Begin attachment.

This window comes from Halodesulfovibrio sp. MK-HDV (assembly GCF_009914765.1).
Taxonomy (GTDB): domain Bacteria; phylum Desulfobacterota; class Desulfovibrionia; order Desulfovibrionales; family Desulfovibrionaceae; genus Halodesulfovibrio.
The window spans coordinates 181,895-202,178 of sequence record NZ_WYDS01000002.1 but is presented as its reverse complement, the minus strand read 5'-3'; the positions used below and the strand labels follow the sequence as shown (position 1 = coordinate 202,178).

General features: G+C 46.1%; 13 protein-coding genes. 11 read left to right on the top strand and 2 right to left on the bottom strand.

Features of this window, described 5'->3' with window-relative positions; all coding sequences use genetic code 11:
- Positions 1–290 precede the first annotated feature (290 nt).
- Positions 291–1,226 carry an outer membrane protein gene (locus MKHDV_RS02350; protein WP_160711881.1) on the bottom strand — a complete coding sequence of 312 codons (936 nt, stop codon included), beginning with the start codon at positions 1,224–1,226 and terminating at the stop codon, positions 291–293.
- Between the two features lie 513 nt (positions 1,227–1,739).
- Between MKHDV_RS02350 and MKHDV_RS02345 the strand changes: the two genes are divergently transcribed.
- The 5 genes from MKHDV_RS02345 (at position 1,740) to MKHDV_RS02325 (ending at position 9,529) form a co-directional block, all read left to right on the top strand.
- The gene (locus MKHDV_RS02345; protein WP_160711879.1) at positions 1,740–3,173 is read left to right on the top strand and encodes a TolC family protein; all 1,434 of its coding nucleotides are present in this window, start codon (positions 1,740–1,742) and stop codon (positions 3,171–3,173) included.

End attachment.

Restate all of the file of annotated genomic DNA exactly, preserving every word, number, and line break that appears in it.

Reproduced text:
This window comes from Halodesulfovibrio sp. MK-HDV (assembly GCF_009914765.1).
Taxonomy (GTDB): domain Bacteria; phylum Desulfobacterota; class Desulfovibrionia; order Desulfovibrionales; family Desulfovibrionaceae; genus Halodesulfovibrio.
The window spans coordinates 181,895-202,178 of sequence record NZ_WYDS01000002.1 but is presented as its reverse complement, the minus strand read 5'-3'; the positions used below and the strand labels follow the sequence as shown (position 1 = coordinate 202,178).

General features: G+C 46.1%; 13 protein-coding genes. 11 read left to right on the top strand and 2 right to left on the bottom strand.

Features of this window, described 5'->3' with window-relative positions; all coding sequences use genetic code 11:
- Positions 1–290 precede the first annotated feature (290 nt).
- Positions 291–1,226 carry an outer membrane protein gene (locus MKHDV_RS02350; protein WP_160711881.1) on the bottom strand — a complete coding sequence of 312 codons (936 nt, stop codon included), beginning with the start codon at positions 1,224–1,226 and terminating at the stop codon, positions 291–293.
- Between the two features lie 513 nt (positions 1,227–1,739).
- Between MKHDV_RS02350 and MKHDV_RS02345 the strand changes: the two genes are divergently transcribed.
- The 5 genes from MKHDV_RS02345 (at position 1,740) to MKHDV_RS02325 (ending at position 9,529) form a co-directional block, all read left to right on the top strand.
- The gene (locus MKHDV_RS02345; protein WP_160711879.1) at positions 1,740–3,173 is read left to right on the top strand and encodes a TolC family protein; all 1,434 of its coding nucleotides are present in this window, start codon (positions 1,740–1,742) and stop codon (positions 3,171–3,173) included.